HEADS BY HARRY

The conclusion to Honolulu poet and novelist Yamanaka’s raffish trilogy (Wild Meat and the Bully Burgers, 1996; Blu’s Hanging, 1997) is another agreeably comic tale of growing up absurd amid the natural beauty and polyracial confusion of the islands. The relentlessly episodic story is narrated by Toni Yagyuyu, middle child of a Japanese-American family whose father, the eponymous Harry, runs the taxidermy shop above which his unruly family live. Besides Toni, there are her forthright “Mommy,” who’s both science teacher and earth mother; older brother Sheldon (“Shelly”), a flamboyantly gay cross-dresser; and younger sister Bunny, “a home-sewn clothes horse” and everybody’s pet. Meantime, everybody also yells a lot at everybody else in a hilariously rendered Hawaiian-American pidgin dialect, as Yamanaka knowingly takes us through Toni’s reluctant progress toward adulthood. Her only distinction in an otherwise mediocre high-school career is a prizewinning science project designed to answer the question “What do wild Euro-Polynesian pigs do to the ecosystem?—After that, things get weird. In college, Toni discovers cocaine, discos, and sex; flunks out; forms a curious further relationship with her childhood buddies the macho Santos brothers (football hero Maverick and criminally inclined Wyatt)—either of whom may be the lover who got her pregnant, both of whom become baby daughter Harper’s “fathers.” Baby is named for Billy Harper, the Yagyuyus’ live-in friend who’s too young to be Toni’s real boyfriend . . . it goes like that, until the cholerically weary Harry (a terrific comic character) accepts as his apprentices Toni and the Santoses, and passes the torch.” But with conditions. It’s a breezy ride of a story, helpfully peppered with wonderfully obscene and funny shards of broken English (“I might have to broke your ass”). High-energy fiction from a talented writer. One’s only complaint is that this essentially reworks, with very similar if not identical characters, the contents of Yamanaka’s earlier books.

Pub Date: Feb. 1, 1999

ISBN: 0-374-16850-4

Page Count: 336

Publisher: Farrar, Straus and Giroux

Review Posted Online: May 20, 2010

Kirkus Reviews Issue: Dec. 15, 1998

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The phrase “tour de force” could have been invented for this audacious novel.

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A LITTLE LIFE

Four men who meet as college roommates move to New York and spend the next three decades gaining renown in their professions—as an architect, painter, actor and lawyer—and struggling with demons in their intertwined personal lives.

Yanagihara (The People in the Trees, 2013) takes the still-bold leap of writing about characters who don’t share her background; in addition to being male, JB is African-American, Malcolm has a black father and white mother, Willem is white, and “Jude’s race was undetermined”—deserted at birth, he was raised in a monastery and had an unspeakably traumatic childhood that’s revealed slowly over the course of the book. Two of them are gay, one straight and one bisexual. There isn’t a single significant female character, and for a long novel, there isn’t much plot. There aren’t even many markers of what’s happening in the outside world; Jude moves to a loft in SoHo as a young man, but we don’t see the neighborhood change from gritty artists’ enclave to glitzy tourist destination. What we get instead is an intensely interior look at the friends’ psyches and relationships, and it’s utterly enthralling. The four men think about work and creativity and success and failure; they cook for each other, compete with each other and jostle for each other’s affection. JB bases his entire artistic career on painting portraits of his friends, while Malcolm takes care of them by designing their apartments and houses. When Jude, as an adult, is adopted by his favorite Harvard law professor, his friends join him for Thanksgiving in Cambridge every year. And when Willem becomes a movie star, they all bask in his glow. Eventually, the tone darkens and the story narrows to focus on Jude as the pain of his past cuts deep into his carefully constructed life.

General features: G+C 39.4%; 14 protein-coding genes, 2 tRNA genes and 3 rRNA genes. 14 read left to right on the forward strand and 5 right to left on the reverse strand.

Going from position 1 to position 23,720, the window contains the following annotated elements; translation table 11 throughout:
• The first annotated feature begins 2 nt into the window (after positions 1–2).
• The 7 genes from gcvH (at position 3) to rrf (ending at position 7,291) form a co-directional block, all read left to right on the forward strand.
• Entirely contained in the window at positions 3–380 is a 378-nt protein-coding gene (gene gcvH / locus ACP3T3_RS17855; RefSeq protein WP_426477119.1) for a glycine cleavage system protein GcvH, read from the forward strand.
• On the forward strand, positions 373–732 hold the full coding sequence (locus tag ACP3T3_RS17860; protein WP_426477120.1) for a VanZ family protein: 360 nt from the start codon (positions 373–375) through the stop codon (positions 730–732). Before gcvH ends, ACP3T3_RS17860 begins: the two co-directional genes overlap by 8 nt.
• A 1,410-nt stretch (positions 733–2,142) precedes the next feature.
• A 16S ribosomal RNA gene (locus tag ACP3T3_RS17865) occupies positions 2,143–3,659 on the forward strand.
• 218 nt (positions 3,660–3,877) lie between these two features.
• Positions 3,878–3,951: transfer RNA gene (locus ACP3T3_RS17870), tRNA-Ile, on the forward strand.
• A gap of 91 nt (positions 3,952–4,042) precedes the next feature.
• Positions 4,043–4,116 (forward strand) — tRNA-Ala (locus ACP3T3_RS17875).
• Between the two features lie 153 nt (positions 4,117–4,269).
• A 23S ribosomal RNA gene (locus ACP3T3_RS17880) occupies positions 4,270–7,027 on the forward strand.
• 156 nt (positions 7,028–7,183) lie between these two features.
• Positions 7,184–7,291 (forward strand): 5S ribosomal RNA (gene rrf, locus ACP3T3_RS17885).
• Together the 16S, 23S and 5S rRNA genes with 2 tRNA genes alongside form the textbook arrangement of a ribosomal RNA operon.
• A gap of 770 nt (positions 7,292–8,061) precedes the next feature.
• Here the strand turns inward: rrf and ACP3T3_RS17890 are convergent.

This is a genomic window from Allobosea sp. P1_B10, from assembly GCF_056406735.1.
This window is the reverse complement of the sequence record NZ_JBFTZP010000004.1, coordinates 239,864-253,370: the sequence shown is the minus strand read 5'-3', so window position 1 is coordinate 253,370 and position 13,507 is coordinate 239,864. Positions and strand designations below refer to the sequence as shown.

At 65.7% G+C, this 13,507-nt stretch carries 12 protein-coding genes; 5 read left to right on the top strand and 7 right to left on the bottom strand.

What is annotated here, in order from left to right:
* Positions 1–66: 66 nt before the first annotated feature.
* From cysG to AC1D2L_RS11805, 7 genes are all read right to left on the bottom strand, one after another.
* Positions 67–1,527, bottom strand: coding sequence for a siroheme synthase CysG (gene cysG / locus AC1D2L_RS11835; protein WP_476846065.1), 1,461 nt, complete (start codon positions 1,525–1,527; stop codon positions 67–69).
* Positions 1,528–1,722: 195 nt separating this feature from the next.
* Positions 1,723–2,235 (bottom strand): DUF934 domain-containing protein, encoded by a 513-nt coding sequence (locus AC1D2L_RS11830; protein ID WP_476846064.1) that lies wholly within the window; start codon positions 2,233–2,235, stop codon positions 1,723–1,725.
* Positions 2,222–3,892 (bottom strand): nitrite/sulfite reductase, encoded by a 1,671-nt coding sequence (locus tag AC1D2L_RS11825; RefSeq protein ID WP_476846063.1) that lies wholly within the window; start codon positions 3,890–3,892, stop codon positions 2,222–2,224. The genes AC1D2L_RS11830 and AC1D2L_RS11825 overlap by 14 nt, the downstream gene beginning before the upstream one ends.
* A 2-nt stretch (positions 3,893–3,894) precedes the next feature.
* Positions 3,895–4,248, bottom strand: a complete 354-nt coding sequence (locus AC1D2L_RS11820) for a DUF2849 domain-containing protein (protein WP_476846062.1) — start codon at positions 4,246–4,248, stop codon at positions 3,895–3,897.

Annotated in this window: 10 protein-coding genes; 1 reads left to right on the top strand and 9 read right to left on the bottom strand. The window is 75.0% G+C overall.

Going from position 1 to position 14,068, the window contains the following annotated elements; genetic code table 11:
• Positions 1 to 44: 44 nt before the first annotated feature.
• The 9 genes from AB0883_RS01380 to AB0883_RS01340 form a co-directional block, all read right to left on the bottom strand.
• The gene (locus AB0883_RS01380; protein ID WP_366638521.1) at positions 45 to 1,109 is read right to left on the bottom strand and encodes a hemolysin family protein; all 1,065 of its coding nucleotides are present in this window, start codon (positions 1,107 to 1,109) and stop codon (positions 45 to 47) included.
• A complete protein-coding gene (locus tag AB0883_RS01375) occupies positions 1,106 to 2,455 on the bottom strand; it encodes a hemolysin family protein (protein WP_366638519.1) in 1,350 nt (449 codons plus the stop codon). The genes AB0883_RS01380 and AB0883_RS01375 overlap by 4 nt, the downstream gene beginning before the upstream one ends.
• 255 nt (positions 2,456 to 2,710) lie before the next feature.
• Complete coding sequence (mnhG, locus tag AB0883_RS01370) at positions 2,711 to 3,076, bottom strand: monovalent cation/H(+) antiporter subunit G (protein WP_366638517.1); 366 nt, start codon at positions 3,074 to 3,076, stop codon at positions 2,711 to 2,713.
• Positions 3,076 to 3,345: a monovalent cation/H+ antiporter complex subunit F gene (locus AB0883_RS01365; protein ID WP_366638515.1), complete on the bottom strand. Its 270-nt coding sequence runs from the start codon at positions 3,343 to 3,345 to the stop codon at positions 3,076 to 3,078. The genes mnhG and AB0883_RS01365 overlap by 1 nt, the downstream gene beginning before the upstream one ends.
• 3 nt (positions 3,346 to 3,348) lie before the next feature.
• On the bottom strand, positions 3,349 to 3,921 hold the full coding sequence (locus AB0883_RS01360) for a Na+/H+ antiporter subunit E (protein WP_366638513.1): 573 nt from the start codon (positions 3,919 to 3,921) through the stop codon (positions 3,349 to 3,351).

The phrase “tour de force” could have been invented for this audacious novel.

Pub Date: March 10, 2015

ISBN: 978-0-385-53925-8

Page Count: 720

Publisher: Doubleday

Review Posted Online: Dec. 22, 2014

Kirkus Reviews Issue: Jan. 1, 2015

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More about grief and tragedy than romance.

FRIENDS FOREVER

Five friends meet on their first day of kindergarten at the exclusive Atwood School and remain lifelong friends through tragedy and triumph.

When Gabby, Billy, Izzie, Andy and Sean meet in the toy kitchen of the kindergarten classroom on their first day of school, no one can know how strong the group’s friendship will remain. Despite their different personalities and interests, the five grow up together and become even closer as they come into their own talents and life paths. But tragedy will strike and strike again. Family troubles, abusive parents, drugs, alcohol, stress, grief and even random bad luck will put pressure on each of them individually and as a group. Known for her emotional romances, Steel makes a bit of a departure with this effort that follows a group of friends through young adulthood. But even as one tragedy after another befalls the friends, the impact of the events is blunted by a distant narrative style that lacks emotional intensity. 

More about grief and tragedy than romance.

Pub Date: July 24, 2012

ISBN: 978-0-385-34321-3

Page Count: 322

Publisher: Delacorte

Review Posted Online: Nov. 14, 2012

Kirkus Reviews Issue: Dec. 1, 2012

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